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IRS NewswireApril 4, 2024

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Issue Number:    IR-2024-94

Inside This Issue


IRS announces tax relief for taxpayers impacted by severe storms, flooding in Rhode Island, various deadlines postponed to July 15

WASHINGTON — The Internal Revenue Service announced today tax relief for individuals and businesses in parts of Rhode Island that were affected by severe storms and flooding that began on Dec. 17, 2023, and Jan. 9, 2024.

These taxpayers now have until July 15, 2024, to file various federal individual and business tax returns and make tax payments.

The IRS is offering relief to any area designated by the Federal Emergency Management Agency (FEMA). Currently, individuals and households that reside or have a business in Kent, Providence and Washington counties qualify for tax relief.

The same relief will be available to any counties added later to the disaster areas. The current list of eligible localities is always available on the Tax relief in disaster situations page on IRS.gov.

Among other things, this means that 2023 individual and business tax returns and tax payments are now due on July 15, 2024.  For more information on filing and payment relief for these two incidents, please refer to RI-24-05 and RI-24-06.

The Disaster assistance and emergency relief for individuals and businesses page has details on other returns, payments and tax-related actions qualifying for relief during the postponement period.

The IRS automatically provides filing and penalty relief to any taxpayer with an IRS address of record located in the disaster area. These taxpayers do not need to contact the agency to get this relief.

It is possible an affected taxpayer may not have an IRS address of record located in the disaster area, for example, because they moved to the disaster area after filing their return. In these kinds of unique circumstances, the affected taxpayer could receive a late filing or late payment penalty notice from the IRS for the postponement period. The taxpayer should call the number on the notice to have the penalty abated.

In addition, the IRS will work with any taxpayer who lives outside the disaster area but whose records necessary to meet a deadline occurring during the postponement period are located in the affected area. Taxpayers qualifying for relief who live outside the disaster area need to contact the IRS at 866-562-5227. This also includes workers assisting the relief activities who are affiliated with a recognized government or philanthropic organization. Disaster area tax preparers with clients located outside the disaster area can choose to use the Bulk Requests from Practitioners for Disaster Relief option, described on IRS.gov.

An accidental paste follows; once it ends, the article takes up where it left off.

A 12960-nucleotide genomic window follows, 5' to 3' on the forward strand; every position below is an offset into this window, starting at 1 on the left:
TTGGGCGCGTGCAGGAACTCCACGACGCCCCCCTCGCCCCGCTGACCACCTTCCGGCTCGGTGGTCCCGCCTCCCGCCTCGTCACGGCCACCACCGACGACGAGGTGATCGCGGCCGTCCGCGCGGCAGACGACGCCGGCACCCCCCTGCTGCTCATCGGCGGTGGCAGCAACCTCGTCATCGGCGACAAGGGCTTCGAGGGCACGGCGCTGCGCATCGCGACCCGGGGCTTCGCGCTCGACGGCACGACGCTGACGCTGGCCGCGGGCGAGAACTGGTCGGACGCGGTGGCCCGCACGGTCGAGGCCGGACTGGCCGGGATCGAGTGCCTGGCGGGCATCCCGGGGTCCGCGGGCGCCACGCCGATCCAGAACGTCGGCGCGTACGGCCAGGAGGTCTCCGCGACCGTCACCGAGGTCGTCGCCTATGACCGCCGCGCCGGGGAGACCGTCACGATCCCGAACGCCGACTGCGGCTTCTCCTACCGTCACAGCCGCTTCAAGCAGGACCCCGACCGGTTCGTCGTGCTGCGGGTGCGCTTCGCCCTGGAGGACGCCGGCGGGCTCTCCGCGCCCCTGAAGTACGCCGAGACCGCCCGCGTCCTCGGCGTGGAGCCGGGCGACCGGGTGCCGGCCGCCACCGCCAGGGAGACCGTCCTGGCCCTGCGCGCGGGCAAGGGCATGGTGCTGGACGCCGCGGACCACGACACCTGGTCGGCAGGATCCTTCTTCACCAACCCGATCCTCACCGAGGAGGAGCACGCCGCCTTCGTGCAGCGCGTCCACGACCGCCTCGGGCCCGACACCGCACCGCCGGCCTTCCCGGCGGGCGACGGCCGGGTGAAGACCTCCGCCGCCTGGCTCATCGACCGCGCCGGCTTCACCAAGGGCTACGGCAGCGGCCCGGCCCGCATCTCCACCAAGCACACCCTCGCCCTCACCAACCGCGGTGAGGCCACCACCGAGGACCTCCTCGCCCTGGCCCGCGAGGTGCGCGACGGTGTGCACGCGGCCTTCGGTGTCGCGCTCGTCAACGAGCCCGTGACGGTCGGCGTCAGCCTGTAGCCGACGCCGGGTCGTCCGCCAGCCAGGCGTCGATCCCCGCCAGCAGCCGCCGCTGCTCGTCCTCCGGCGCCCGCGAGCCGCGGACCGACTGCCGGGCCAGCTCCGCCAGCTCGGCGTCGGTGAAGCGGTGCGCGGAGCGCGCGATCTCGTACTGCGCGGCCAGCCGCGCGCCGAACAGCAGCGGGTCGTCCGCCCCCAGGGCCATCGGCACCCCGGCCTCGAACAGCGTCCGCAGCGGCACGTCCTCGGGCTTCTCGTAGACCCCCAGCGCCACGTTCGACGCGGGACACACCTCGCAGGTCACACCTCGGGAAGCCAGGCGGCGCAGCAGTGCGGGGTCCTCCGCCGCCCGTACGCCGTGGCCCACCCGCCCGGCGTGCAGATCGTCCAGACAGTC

The tax relief is part of a coordinated federal response to the damage caused by these storms and is based on local damage assessments by FEMA. For information on disaster recovery, visit disasterassistance.gov.

Reminder about tax return preparation options

  • Eligible individuals or families can get free help preparing their tax return at Volunteer Income Tax Assistance (VITA) or Tax Counseling for the Elderly (TCE) sites. To find the closest free tax help site, use the VITA Locator Tool or call 800-906-9887Note that normally, VITA sites cannot help claim disaster losses.
  • To find an AARP Tax-Aide site, use the AARP Site Locator Tool or call 888-227-7669.
  • Any individual or family whose adjusted gross income (AGI) was $79,000 or less in 2023 can use IRS Free File’s Guided Tax Software at no cost. There are products in English and Spanish.
  • Another Free File option is Free File Fillable Forms. These are electronic federal tax forms, equivalent to a paper 1040 and are designed for taxpayers who are comfortable filling out IRS tax forms. Anyone, regardless of income, can use this option.
  • MilTax, a Department of Defense program, offers free return preparation software and electronic filing for federal tax returns and up to three state income tax returns. It’s available for all military members and some veterans, with no income limit.

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